General Procedural Cases

Nelson v. Colorado, 137 S. Ct. 1249 (2017): The United States Supreme Court held that Colorado law, which refunds court costs and restitution only if a defendant proves by clear and convincing evidence that he paid such fees as a result of conviction for a crime of which he was actually innocent, violates the Due Process Clause of the U.S. Constitution. The Court reasoned that, “[t]o comport with due process, a State may not impose anything more than minimal procedures on the refund of exactions dependent upon a conviction subsequently invalidated.”

Youth-Specific Procedural Cases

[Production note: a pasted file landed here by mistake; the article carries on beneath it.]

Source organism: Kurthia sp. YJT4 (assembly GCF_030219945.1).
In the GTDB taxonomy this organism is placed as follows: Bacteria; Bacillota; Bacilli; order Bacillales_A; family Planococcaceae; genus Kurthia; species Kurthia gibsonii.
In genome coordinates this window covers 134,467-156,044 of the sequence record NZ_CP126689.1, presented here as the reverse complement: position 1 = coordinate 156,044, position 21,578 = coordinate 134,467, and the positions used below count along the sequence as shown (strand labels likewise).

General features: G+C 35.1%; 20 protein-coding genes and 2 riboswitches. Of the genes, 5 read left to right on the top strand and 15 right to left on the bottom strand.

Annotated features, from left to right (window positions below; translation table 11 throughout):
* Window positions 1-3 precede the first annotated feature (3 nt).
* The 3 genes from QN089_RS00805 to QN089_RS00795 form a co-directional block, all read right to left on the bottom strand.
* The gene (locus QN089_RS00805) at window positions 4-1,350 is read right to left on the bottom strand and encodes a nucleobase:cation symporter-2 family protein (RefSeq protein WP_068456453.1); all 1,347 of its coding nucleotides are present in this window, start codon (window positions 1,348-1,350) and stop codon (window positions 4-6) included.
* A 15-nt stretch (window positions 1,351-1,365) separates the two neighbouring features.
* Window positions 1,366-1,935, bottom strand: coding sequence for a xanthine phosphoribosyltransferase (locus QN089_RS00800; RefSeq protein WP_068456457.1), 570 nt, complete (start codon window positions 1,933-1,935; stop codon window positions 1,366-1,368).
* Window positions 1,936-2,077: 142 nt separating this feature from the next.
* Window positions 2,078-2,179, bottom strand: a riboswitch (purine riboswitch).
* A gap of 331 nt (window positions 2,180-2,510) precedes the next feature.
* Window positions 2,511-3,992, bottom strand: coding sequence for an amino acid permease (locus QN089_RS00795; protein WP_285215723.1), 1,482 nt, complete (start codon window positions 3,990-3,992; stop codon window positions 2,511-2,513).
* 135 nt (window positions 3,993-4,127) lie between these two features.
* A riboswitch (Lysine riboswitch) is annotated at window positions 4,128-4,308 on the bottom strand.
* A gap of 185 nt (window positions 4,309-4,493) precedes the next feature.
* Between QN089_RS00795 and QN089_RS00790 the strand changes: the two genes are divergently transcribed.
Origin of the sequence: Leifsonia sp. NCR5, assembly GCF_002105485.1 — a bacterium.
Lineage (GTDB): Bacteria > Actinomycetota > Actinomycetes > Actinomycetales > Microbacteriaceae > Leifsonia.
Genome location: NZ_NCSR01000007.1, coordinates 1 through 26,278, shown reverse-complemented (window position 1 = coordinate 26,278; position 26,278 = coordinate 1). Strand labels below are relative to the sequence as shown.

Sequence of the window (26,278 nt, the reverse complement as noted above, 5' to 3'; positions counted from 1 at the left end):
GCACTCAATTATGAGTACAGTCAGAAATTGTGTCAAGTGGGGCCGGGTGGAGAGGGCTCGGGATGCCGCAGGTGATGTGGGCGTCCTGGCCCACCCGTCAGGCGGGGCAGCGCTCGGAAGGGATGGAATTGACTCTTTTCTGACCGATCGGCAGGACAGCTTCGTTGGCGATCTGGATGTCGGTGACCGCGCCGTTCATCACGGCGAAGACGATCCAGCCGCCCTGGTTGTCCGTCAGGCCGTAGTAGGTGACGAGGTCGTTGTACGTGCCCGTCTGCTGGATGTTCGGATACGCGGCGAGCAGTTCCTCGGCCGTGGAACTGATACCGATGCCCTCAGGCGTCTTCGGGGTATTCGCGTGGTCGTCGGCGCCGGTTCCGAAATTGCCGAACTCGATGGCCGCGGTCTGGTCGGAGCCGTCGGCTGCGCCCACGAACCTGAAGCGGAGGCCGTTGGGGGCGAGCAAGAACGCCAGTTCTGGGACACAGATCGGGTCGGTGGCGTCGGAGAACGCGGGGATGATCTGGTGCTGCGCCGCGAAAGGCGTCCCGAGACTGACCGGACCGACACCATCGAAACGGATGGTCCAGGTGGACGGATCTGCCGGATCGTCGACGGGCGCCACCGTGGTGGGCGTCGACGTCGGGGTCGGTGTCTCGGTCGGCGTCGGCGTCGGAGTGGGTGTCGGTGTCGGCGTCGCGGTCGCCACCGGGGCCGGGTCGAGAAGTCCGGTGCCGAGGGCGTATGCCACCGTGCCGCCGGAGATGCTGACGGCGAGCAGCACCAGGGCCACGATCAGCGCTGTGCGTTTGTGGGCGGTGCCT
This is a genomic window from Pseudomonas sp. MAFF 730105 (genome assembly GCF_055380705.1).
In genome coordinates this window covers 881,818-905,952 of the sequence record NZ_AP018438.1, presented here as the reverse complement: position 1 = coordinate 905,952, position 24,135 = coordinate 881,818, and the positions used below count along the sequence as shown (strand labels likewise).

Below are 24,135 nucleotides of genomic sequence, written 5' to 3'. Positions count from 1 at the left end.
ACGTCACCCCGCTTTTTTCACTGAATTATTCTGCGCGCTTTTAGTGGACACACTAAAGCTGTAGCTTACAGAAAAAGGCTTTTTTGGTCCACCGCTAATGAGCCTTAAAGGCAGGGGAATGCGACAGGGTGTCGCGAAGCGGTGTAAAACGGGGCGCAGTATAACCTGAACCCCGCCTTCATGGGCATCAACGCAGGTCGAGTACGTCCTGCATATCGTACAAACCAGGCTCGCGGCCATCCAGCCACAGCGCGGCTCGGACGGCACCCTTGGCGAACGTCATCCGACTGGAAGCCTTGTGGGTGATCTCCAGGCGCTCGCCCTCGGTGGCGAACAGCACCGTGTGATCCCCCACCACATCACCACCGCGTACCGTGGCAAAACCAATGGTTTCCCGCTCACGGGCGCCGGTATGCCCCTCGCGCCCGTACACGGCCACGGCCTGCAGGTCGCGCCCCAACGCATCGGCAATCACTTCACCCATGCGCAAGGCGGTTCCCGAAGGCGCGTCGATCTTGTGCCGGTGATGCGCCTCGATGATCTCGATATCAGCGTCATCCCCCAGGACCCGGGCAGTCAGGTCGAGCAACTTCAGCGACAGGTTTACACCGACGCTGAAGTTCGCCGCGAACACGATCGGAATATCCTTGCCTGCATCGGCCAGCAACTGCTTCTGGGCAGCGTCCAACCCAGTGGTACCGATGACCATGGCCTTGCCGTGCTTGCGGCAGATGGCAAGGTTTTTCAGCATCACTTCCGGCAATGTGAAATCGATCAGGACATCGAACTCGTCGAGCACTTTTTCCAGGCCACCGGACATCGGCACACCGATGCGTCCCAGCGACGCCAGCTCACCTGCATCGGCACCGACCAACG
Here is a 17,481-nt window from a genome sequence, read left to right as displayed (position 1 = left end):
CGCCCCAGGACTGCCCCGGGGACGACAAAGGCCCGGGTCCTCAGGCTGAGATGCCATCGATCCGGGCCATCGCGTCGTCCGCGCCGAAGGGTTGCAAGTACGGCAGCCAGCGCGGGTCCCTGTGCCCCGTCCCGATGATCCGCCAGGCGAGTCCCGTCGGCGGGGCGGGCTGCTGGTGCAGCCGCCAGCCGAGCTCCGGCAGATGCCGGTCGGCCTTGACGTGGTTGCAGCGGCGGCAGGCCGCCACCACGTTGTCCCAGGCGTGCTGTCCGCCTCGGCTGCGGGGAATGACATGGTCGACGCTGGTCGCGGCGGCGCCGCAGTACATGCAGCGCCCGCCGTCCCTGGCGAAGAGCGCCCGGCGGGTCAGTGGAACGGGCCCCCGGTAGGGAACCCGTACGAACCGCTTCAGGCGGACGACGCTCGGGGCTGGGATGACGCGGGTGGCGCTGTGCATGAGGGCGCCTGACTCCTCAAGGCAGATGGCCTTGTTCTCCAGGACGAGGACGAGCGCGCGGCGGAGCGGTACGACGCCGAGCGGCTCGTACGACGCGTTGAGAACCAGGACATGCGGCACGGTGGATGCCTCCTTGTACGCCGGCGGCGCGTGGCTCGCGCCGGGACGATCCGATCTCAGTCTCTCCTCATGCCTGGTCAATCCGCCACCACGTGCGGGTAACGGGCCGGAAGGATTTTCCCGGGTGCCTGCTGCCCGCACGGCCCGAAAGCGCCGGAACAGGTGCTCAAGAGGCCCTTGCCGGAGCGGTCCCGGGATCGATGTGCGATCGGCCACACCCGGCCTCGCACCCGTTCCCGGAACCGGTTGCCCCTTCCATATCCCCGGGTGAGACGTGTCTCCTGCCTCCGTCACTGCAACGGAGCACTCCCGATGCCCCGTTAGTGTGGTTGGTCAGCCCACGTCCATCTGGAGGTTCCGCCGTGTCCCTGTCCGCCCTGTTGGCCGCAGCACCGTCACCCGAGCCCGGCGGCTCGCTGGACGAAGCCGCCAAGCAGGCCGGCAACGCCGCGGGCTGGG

In re Jair V., JV No. 2007-0081, 2008 WL 4661698, at *2–3 (Ariz. Ct. App. Apr. 18, 2008): In an unpublished opinion, the Court of Appeals of Arizona vacated a juvenile court’s restitution order because it could not determine the basis of the juvenile court’s order require the youth pay $1,000 per month, when the only evidence of the youth’s ability to pay was his testimony that he would secure a job in the future.  The appellate court suggested that a youth’s failure to object when a court imposes restitution or fines without inquiring into ability to pay does not waive the right to challenge revocation of probation for nonpayment as fundamentally unfair.